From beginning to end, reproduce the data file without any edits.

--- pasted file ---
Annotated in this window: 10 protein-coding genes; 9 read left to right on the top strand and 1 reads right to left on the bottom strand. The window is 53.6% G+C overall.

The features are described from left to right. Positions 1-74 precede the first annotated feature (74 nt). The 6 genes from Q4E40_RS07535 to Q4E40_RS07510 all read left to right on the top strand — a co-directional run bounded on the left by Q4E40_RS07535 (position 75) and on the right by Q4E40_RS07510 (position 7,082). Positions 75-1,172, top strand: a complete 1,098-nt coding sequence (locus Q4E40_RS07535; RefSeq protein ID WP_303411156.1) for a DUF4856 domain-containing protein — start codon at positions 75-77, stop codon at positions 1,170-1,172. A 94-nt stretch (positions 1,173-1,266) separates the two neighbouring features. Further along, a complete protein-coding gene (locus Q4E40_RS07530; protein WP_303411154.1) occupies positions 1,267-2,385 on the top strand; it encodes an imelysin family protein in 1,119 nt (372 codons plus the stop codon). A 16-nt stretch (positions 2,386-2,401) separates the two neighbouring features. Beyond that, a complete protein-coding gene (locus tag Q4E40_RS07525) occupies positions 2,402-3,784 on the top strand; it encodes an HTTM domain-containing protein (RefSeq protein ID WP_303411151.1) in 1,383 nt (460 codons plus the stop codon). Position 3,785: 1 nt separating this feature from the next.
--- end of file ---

Annotated in this window: 10 protein-coding genes; 9 read left to right on the top strand and 1 reads right to left on the bottom strand. The window is 53.6% G+C overall.

The features are described from left to right. Positions 1-74 precede the first annotated feature (74 nt). The 6 genes from Q4E40_RS07535 to Q4E40_RS07510 all read left to right on the top strand — a co-directional run bounded on the left by Q4E40_RS07535 (position 75) and on the right by Q4E40_RS07510 (position 7,082). Positions 75-1,172, top strand: a complete 1,098-nt coding sequence (locus Q4E40_RS07535; RefSeq protein ID WP_303411156.1) for a DUF4856 domain-containing protein — start codon at positions 75-77, stop codon at positions 1,170-1,172. A 94-nt stretch (positions 1,173-1,266) separates the two neighbouring features. Further along, a complete protein-coding gene (locus Q4E40_RS07530; protein WP_303411154.1) occupies positions 1,267-2,385 on the top strand; it encodes an imelysin family protein in 1,119 nt (372 codons plus the stop codon). A 16-nt stretch (positions 2,386-2,401) separates the two neighbouring features. Beyond that, a complete protein-coding gene (locus tag Q4E40_RS07525) occupies positions 2,402-3,784 on the top strand; it encodes an HTTM domain-containing protein (RefSeq protein ID WP_303411151.1) in 1,383 nt (460 codons plus the stop codon). Position 3,785: 1 nt separating this feature from the next.